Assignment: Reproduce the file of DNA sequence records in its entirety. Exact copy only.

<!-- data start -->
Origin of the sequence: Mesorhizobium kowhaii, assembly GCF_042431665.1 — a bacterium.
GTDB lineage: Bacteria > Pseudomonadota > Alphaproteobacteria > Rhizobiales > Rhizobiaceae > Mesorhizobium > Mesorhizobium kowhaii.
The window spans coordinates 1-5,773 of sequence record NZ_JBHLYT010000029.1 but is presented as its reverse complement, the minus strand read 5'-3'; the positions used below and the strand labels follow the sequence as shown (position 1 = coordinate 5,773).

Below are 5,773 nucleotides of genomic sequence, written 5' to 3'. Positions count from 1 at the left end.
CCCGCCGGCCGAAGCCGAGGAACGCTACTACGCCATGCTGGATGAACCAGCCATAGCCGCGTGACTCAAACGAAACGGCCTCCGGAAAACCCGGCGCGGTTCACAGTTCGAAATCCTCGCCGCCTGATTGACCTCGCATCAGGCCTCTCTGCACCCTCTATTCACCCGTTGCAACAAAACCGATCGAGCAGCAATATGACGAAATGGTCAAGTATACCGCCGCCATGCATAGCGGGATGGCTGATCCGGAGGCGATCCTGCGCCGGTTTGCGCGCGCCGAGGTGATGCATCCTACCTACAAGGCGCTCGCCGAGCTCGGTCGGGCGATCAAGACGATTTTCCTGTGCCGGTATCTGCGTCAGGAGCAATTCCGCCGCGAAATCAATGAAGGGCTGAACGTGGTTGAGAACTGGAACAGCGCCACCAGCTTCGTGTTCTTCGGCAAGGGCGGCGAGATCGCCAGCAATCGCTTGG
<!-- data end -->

Origin of the sequence: Mesorhizobium kowhaii, assembly GCF_042431665.1 — a bacterium.
GTDB lineage: Bacteria > Pseudomonadota > Alphaproteobacteria > Rhizobiales > Rhizobiaceae > Mesorhizobium > Mesorhizobium kowhaii.
The window spans coordinates 1-5,773 of sequence record NZ_JBHLYT010000029.1 but is presented as its reverse complement, the minus strand read 5'-3'; the positions used below and the strand labels follow the sequence as shown (position 1 = coordinate 5,773).

Below are 5,773 nucleotides of genomic sequence, written 5' to 3'. Positions count from 1 at the left end.
CCCGCCGGCCGAAGCCGAGGAACGCTACTACGCCATGCTGGATGAACCAGCCATAGCCGCGTGACTCAAACGAAACGGCCTCCGGAAAACCCGGCGCGGTTCACAGTTCGAAATCCTCGCCGCCTGATTGACCTCGCATCAGGCCTCTCTGCACCCTCTATTCACCCGTTGCAACAAAACCGATCGAGCAGCAATATGACGAAATGGTCAAGTATACCGCCGCCATGCATAGCGGGATGGCTGATCCGGAGGCGATCCTGCGCCGGTTTGCGCGCGCCGAGGTGATGCATCCTACCTACAAGGCGCTCGCCGAGCTCGGTCGGGCGATCAAGACGATTTTCCTGTGCCGGTATCTGCGTCAGGAGCAATTCCGCCGCGAAATCAATGAAGGGCTGAACGTGGTTGAGAACTGGAACAGCGCCACCAGCTTCGTGTTCTTCGGCAAGGGCGGCGAGATCGCCAGCAATCGCTTGG